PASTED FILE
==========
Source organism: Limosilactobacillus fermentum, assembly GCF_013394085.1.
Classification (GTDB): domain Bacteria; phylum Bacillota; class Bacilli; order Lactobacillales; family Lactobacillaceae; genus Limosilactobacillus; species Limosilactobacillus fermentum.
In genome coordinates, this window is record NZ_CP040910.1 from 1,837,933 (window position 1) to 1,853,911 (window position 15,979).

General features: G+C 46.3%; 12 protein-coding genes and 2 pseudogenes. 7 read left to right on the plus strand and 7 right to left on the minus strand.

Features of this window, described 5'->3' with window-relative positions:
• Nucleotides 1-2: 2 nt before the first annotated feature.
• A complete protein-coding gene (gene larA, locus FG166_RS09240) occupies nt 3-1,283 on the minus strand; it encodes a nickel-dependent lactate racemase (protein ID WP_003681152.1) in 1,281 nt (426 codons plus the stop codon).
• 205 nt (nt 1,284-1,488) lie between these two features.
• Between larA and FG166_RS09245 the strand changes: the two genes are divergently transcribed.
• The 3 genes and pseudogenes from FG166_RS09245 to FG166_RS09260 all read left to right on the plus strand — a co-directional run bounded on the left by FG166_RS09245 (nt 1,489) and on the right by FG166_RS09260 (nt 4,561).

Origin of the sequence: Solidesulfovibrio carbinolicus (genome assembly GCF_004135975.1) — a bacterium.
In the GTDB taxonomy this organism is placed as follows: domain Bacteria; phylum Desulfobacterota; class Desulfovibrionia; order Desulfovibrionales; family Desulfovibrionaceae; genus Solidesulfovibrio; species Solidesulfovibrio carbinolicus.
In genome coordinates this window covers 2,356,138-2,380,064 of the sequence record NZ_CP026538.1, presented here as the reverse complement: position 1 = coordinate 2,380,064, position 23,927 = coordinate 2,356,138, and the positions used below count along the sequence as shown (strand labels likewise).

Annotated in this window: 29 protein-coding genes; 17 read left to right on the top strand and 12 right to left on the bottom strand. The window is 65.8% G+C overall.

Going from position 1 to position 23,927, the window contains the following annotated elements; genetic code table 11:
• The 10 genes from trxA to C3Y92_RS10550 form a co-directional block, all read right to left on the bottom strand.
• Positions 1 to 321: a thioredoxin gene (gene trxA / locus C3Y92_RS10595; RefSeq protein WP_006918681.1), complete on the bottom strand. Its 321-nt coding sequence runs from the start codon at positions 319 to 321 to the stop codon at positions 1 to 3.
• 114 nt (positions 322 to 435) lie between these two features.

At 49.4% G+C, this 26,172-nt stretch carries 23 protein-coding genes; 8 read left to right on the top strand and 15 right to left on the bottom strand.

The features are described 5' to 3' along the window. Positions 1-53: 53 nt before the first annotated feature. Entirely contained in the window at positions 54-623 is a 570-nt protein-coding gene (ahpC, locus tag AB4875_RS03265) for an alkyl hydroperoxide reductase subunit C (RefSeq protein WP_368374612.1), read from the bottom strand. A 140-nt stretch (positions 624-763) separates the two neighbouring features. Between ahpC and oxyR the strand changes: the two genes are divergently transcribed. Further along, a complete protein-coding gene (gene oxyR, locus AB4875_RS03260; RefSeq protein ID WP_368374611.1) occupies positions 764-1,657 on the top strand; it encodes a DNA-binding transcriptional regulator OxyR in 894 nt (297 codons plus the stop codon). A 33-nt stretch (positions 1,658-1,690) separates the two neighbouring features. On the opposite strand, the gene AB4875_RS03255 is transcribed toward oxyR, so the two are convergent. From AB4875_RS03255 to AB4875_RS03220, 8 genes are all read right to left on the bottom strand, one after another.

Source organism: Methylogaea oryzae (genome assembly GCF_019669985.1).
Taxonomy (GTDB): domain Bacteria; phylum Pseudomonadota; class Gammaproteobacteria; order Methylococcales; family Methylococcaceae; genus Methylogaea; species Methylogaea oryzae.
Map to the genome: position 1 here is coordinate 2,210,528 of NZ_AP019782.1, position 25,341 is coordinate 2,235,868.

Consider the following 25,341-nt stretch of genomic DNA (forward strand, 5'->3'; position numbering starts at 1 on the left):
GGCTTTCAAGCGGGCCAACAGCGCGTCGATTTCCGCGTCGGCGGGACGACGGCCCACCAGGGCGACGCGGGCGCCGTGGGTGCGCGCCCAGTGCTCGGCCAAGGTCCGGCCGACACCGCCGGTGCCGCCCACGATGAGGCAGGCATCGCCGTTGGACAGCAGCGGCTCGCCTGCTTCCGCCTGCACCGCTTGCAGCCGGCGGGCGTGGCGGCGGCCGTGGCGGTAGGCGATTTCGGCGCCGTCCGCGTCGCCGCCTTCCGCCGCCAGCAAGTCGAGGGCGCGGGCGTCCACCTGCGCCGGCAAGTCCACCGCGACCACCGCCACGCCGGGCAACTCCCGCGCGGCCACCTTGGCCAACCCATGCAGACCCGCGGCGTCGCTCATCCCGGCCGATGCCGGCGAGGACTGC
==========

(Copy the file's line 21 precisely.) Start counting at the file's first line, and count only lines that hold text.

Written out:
Source organism: Methylogaea oryzae (genome assembly GCF_019669985.1).